DENTON — Comptroller Peter Franchot is one step closer to collecting a portrait of every Maryland comptroller who preceded him in office.
Franchot visited the Museum of Rural Life in Denton on Wednesday, Aug. 13, to officially accept a portrait of Robert John Jump, a Caroline County native who served as the state’s ninth comptroller from 1864 to 1867.
Jump’s portrait will join a permanent display in the Goldstein Treasury Building in Annapolis.
Franchot is still missing one portrait, that of Thomas James Keating, a Queen Anne’s County native who was the 12th comptroller.
Jump’s portrait was discovered in Temple Lodge 128, A.F. and A.M. Masonic Lodge in Denton. Jump joined the Denton lodge when it was founded in 1866, was one of its fourth master masons and served as its fourth head official, known as a worshipful master.
Dr. Christian Jensen found the portrait hanging on a wall after he and fellow Mason Frank Bradley were asked to look through records by Caroline County Register of Wills Jim Phelps, Phelps had been contacted by Barb Sauers of the comptroller’s office, who noticed in Jump’s obituary he was a member.
The labeled portrait was on the wall the whole time, Jensen said, but it was in a room packed with heaps of jumbled records.
Franchot said he was delighted to receive the portrait of the elusive Jump thanks to Sauers’ detective work.
“She’s my Nancy Drew,” Franchot said.
For their roles in locating the portrait of Jump, Jensen, Phelps and Bradley would be treated to dinner on the comptroller’s dime, a promise he made when he asked for help finding the missing portraits. Franchot said he would be taking them to Mason’s in Easton.
“Taxpayers won’t be footing the bill on this one,” Franchot said.
Elaine Bachmann of the Maryland State Archives said she has cared for the state’s art collection for the past 20 years.
“I’m used to politicians being interested of portraits of themselves, not others,” Bachmann joked.
Caroline County Historical Society President J.O.K. Walsh said Jump left school in 1846, at age 13, and began working as an assistant in the clerk of the circuit court’s office.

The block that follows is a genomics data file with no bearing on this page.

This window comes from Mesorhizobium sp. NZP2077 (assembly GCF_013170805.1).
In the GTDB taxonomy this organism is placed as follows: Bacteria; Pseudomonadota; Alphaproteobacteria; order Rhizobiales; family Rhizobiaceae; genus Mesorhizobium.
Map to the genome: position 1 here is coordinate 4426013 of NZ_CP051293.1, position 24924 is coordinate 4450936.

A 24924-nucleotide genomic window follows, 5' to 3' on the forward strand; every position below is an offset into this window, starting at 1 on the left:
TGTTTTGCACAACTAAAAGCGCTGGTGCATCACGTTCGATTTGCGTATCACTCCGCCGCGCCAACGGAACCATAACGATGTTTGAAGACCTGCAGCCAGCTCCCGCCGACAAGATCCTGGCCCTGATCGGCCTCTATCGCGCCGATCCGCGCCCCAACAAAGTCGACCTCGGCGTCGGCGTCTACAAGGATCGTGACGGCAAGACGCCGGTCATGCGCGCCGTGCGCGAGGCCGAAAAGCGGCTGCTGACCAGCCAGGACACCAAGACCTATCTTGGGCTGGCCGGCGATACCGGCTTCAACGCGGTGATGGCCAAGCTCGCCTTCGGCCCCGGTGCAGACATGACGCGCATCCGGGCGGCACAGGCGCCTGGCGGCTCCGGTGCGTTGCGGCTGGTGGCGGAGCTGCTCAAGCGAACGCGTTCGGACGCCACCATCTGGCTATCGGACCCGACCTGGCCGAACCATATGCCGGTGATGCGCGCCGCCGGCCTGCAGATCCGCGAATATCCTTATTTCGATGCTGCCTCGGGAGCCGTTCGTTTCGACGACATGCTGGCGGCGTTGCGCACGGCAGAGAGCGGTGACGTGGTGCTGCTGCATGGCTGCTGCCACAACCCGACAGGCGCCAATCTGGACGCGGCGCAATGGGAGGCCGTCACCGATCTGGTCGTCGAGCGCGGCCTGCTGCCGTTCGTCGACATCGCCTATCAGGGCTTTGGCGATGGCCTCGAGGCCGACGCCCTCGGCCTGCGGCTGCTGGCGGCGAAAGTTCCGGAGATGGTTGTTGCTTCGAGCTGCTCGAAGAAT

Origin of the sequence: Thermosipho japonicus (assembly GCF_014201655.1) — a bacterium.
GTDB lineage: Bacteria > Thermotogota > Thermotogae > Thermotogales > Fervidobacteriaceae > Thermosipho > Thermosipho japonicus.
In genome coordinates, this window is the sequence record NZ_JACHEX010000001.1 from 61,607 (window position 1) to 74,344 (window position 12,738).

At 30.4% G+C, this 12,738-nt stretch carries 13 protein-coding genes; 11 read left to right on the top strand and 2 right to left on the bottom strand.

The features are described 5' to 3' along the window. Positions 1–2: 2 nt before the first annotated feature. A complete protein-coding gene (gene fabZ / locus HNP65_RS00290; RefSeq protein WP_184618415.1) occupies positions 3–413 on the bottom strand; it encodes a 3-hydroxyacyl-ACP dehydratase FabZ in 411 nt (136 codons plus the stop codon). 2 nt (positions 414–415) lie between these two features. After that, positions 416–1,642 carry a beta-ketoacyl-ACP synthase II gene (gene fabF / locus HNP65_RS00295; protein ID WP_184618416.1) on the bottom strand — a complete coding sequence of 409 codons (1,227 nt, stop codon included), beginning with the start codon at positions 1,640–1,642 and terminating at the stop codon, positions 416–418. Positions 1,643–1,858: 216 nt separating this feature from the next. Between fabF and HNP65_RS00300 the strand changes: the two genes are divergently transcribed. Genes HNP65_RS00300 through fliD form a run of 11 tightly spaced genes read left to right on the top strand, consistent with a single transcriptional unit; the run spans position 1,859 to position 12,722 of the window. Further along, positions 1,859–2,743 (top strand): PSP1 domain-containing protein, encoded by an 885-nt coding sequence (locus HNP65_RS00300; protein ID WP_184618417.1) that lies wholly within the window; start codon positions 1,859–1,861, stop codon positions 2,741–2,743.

Jensen said Jump’s father had died that same year, and Jump probably left school in order to earn money to support his siblings.
Jump lived with Joseph Rochester, the clerk of the court, for 10 years while serving as an assistant, Walsh said, until Rochester died in 1857. It so happened the home that houses the front section of the Museum of Rural Life was the one in which Jump lived with Rochester and his family, Walsh said.
When Rochester, who was also a lawyer, died, he had more than 100 creditors in the county, Walsh said, as the county was in the midst of “the long depression” that lasted from 1819 to 1895.
This probably was what led Jump, who had started reading law under Rochester in 1850, to pursue the office of the Clerk of the Circuit Court, rather than exclusively work toward being a lawyer, Walsh said.
Eventually, Jump was nominated by the American Party and won a three-year term in 1864, Walsh said.
Jump declined to run for a second term in 1867 and instead ran for a seat in the state Senate, but lost. It would be another 20 years before he won another elected office.
Jump had another connection to the home that makes up part of the museum, Walsh said. In April 1864, he bought it, but sold it four months later to John Emerson, “the most hated man in Caroline County,” Walsh said.
Walsh said Emerson was the editor of one of two Denton newspapers. Emerson supported the Union in the ongoing Civil War, while the other newspaper supported the Confederacy. It just so happened the man from whom Jump had bought the house was married to the sister of the editor of the other newspaper.
By selling the house to Emerson, Jump clearly showed his support for the Union, Walsh said.
Walsh said Jump was a man to be admired.
“He stayed in Caroline County through the long depression when a lot of others left,” Walsh said. “He was on the right side of the issues of slavery and preserving the Union.
“His story tells a lot about both his character and the times,” Walsh said.
Jensen found more details about Jump’s life in Masonic archives.
He said Jump’s father, John Jump, was the sheriff of Caroline County from 1844 until his death in 1847.
As an attorney, Jump was often appointed a trustee on behalf of people going through bankruptcies, orphans, widows and anyone else who could not manage their own affairs, Jensen said. He saw the effect the long depression had on the legal world — lots of foreclosures and bankruptcies, as well as the manumission, or freeing, of lots of slaves, so they could serve in the Union Army.
Jump owned two farms off what is now state Route 328 between Denton and Easton, Jensen said, as well as several properties in Denton. He was also a trustee at St. Luke’s Methodist Church in Denton.
“He meant business about what he believed in,” Jensen said. “I think he’s an important figure in our history.”
Franchot also presented two comptroller’s medallions, for “Marylanders who make a difference,” to Walsh and State Sen. Richard Colburn, R-37-Mid-Shore, who helped get the historical home moved to its current location at the corner of Gay and Second streets to be used for the museum.